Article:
What Tim Berners-Lee said about the 28 years of the World Wide Web
Yesterday was 28 the anniversary of the day that the Tim Berners-Lee submitted his proposal for the World Wide Web. To honor the occasion, he published a letter describing how far he had spread something that feared him as he distorted his original vision.
Berners-Lee continues to lead the World Wide Web Consortium, which is developing open web standards. That gives him great influence, but now the internet is all over the world, and multi-billion dollar governments and companies are holding most of its power. Many of the problems he points out and we will see below are not new, but as he states "I am more and more worried about three new trends" during the last 12 months.
1. Loss of control over personal data
Ο Berners-Lee recognizes that everyone who uses the internet has accepted labyrinthine terms of service in order to "enjoy" private technologies. See Google, Facebook, etc. It also recognizes the issue with government oversight. Governments collect data and monitor communications without asking permission. Berners-Lee fears that data collection by governments will have a creepy effect on how we feel using the internet and our every online conversation.
2. Misinformation is very easy to spread on the internet
Fake News! Yes, and like all of us, Berners-Lee is watching the growth of online communications. Social networks have created a mature landscape for the dissemination of false information. In particular, he states that "the use of data science and the armies of bots" will fool the system.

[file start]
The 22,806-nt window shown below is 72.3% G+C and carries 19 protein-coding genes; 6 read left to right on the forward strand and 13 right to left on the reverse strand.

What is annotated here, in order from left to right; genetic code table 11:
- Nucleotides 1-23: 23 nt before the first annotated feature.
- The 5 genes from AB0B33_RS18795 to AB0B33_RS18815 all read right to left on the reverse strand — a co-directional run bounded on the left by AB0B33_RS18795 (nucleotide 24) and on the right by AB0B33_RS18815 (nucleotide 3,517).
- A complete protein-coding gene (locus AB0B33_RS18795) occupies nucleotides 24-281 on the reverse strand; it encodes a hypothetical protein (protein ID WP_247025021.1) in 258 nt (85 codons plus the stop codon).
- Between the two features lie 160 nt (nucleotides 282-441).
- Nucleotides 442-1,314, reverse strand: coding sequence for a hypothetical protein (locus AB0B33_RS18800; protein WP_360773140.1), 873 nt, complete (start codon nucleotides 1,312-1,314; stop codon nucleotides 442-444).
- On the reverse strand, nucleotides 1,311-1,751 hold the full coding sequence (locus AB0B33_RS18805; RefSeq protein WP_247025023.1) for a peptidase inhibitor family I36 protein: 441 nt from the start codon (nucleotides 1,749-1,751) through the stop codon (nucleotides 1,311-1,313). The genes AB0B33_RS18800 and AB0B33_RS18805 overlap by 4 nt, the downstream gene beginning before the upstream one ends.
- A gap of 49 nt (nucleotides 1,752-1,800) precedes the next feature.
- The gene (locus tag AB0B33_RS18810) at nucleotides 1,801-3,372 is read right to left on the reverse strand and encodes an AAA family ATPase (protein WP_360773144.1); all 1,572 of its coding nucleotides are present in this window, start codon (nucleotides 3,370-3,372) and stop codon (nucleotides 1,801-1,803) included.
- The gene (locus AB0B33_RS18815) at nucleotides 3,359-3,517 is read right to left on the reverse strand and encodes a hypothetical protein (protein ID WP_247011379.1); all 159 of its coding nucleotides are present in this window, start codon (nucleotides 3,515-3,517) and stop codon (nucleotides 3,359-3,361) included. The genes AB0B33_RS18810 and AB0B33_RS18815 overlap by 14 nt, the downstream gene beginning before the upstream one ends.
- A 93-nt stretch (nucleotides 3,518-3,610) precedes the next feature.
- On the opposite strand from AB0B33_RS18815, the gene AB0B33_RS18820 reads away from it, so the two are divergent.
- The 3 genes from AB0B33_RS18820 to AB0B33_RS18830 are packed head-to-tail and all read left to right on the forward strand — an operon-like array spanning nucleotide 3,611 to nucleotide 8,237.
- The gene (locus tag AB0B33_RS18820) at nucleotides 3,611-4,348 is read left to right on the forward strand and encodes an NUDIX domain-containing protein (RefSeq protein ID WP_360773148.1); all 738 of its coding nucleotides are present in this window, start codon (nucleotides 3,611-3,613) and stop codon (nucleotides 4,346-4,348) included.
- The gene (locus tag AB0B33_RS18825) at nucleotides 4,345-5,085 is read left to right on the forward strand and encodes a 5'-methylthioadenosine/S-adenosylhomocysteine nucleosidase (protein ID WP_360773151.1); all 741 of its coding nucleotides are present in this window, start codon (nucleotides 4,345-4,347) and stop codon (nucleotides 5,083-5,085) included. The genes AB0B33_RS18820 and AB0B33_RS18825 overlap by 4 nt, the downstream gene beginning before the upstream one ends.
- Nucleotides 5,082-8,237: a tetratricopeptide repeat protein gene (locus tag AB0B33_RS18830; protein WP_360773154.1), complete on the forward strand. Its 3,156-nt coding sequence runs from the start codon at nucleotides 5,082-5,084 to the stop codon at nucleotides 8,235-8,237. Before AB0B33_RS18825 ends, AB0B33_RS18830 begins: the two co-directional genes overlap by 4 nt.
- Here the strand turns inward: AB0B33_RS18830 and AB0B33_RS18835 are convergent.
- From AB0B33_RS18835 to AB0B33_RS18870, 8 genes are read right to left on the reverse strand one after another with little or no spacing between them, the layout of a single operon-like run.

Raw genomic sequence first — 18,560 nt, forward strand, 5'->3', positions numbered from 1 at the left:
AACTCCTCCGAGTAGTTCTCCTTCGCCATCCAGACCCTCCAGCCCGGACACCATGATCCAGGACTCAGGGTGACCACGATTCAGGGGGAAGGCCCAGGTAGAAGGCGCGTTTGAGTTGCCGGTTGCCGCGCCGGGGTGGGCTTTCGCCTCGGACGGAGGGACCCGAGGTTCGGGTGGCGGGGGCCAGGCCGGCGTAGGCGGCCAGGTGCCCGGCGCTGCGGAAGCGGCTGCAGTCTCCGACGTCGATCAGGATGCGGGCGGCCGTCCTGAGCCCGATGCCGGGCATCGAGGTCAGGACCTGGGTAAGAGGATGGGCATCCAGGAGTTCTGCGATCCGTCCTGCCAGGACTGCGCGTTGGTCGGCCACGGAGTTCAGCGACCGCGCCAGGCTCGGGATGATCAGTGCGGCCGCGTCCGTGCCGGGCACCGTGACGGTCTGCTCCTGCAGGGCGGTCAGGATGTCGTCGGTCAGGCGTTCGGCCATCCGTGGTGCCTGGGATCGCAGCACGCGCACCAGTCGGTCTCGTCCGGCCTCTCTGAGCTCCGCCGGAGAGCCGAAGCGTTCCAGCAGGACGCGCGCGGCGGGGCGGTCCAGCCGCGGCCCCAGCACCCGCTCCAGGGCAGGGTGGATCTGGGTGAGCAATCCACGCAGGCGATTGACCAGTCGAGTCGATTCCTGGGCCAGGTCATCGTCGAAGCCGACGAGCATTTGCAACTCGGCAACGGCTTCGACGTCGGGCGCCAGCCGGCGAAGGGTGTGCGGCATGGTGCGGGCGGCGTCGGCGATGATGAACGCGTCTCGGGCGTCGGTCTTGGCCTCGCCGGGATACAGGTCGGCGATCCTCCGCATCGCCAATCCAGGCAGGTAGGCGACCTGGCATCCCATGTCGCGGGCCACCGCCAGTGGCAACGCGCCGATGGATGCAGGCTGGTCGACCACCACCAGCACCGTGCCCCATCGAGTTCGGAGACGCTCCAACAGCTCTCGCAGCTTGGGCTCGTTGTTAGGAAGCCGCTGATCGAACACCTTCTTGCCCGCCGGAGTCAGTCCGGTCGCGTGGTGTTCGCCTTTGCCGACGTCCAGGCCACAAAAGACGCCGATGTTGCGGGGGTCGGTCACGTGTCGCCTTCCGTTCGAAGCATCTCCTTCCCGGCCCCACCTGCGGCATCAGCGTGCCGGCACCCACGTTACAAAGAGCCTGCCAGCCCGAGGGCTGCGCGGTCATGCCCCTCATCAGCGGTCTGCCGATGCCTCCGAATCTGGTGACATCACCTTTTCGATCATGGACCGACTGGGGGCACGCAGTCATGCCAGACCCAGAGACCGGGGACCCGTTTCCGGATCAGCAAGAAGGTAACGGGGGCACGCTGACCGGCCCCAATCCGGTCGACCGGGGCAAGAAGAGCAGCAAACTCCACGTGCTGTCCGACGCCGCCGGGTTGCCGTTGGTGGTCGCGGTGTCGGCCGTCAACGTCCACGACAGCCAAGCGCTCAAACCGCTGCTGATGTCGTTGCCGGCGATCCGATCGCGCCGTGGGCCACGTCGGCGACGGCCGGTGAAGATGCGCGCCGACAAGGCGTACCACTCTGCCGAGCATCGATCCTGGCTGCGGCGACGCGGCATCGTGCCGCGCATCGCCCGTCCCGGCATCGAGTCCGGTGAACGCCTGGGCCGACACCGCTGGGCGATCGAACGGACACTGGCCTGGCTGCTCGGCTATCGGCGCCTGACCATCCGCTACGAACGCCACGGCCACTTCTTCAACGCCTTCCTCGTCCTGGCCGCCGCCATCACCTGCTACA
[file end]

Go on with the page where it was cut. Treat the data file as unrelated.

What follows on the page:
3. Online political advertising needs transparency and understanding
He worries about politicians using certain groups who cannot understand what the real political message is. "Targeted advertising allows a campaign to be completely different, possibly with conflicting things in different groups."
What can we do about the above? Tim is not entirely sure, but at least he took the position of describing some solutions.
1. "Data pods" could be a way of giving more control over personal data. Berners-Lee has worked with MIT and the Qatar Computing Research Institute on a project called "Solid" (socially linked data). Although it is still in the early stages of its development, the idea of storing personal data away from big companies sounds promising. In theory, at least this will give users greater control over their data by allowing companies such as Facebook to have little access to their information, but it will also enable them to revoke access to that information.
2. Subscriptions and micropayments as a solution for publications and other businesses that use ads to make their costs. The idea is apparently to disconnect Internet traffic from the use of personal data for targeted marketing.
3. Fighting government oversight through the courts, if necessary.
4. Facebook and Google should "continue their efforts" to combat fake news.
5. Greater transparency in the ways algorithms are used to influence our lives. He says that values such as fairness, accountability and transparency in Machine Learning should be very specific.
6. Settings of online advertising policies to the same standards required by other media such as TV and radio.
Unfortunately, we have known all of the above for years now. What has changed in recent years is that the global community has realized the magnitude of government oversight. Continued hacking, which results in very large leaks, confirms that there can be no security on the internet. Companies, on the other hand, have built their entire business model in the exclusive possession and use of our personal data.
Berners-Lee seems to be quite romantic if he believes all of the above will be resolved soon.
The letter was posted to The Guardian